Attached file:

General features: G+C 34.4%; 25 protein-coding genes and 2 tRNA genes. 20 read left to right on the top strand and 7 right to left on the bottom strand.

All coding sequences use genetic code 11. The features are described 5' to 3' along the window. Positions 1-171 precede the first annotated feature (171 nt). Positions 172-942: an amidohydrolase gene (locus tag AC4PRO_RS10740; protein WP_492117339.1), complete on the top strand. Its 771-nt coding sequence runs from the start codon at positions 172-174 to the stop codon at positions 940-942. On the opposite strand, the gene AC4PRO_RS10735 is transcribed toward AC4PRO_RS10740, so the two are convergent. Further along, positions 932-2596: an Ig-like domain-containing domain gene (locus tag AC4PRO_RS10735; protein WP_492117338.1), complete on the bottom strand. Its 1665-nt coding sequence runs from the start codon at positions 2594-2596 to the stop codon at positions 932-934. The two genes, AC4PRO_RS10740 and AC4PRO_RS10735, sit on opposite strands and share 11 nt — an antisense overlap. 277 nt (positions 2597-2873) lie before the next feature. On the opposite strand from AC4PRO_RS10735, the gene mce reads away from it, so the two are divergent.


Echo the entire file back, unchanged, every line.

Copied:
General features: G+C 34.4%; 25 protein-coding genes and 2 tRNA genes. 20 read left to right on the top strand and 7 right to left on the bottom strand.

All coding sequences use genetic code 11. The features are described 5' to 3' along the window. Positions 1-171 precede the first annotated feature (171 nt). Positions 172-942: an amidohydrolase gene (locus tag AC4PRO_RS10740; protein WP_492117339.1), complete on the top strand. Its 771-nt coding sequence runs from the start codon at positions 172-174 to the stop codon at positions 940-942. On the opposite strand, the gene AC4PRO_RS10735 is transcribed toward AC4PRO_RS10740, so the two are convergent. Further along, positions 932-2596: an Ig-like domain-containing domain gene (locus tag AC4PRO_RS10735; protein WP_492117338.1), complete on the bottom strand. Its 1665-nt coding sequence runs from the start codon at positions 2594-2596 to the stop codon at positions 932-934. The two genes, AC4PRO_RS10740 and AC4PRO_RS10735, sit on opposite strands and share 11 nt — an antisense overlap. 277 nt (positions 2597-2873) lie before the next feature. On the opposite strand from AC4PRO_RS10735, the gene mce reads away from it, so the two are divergent.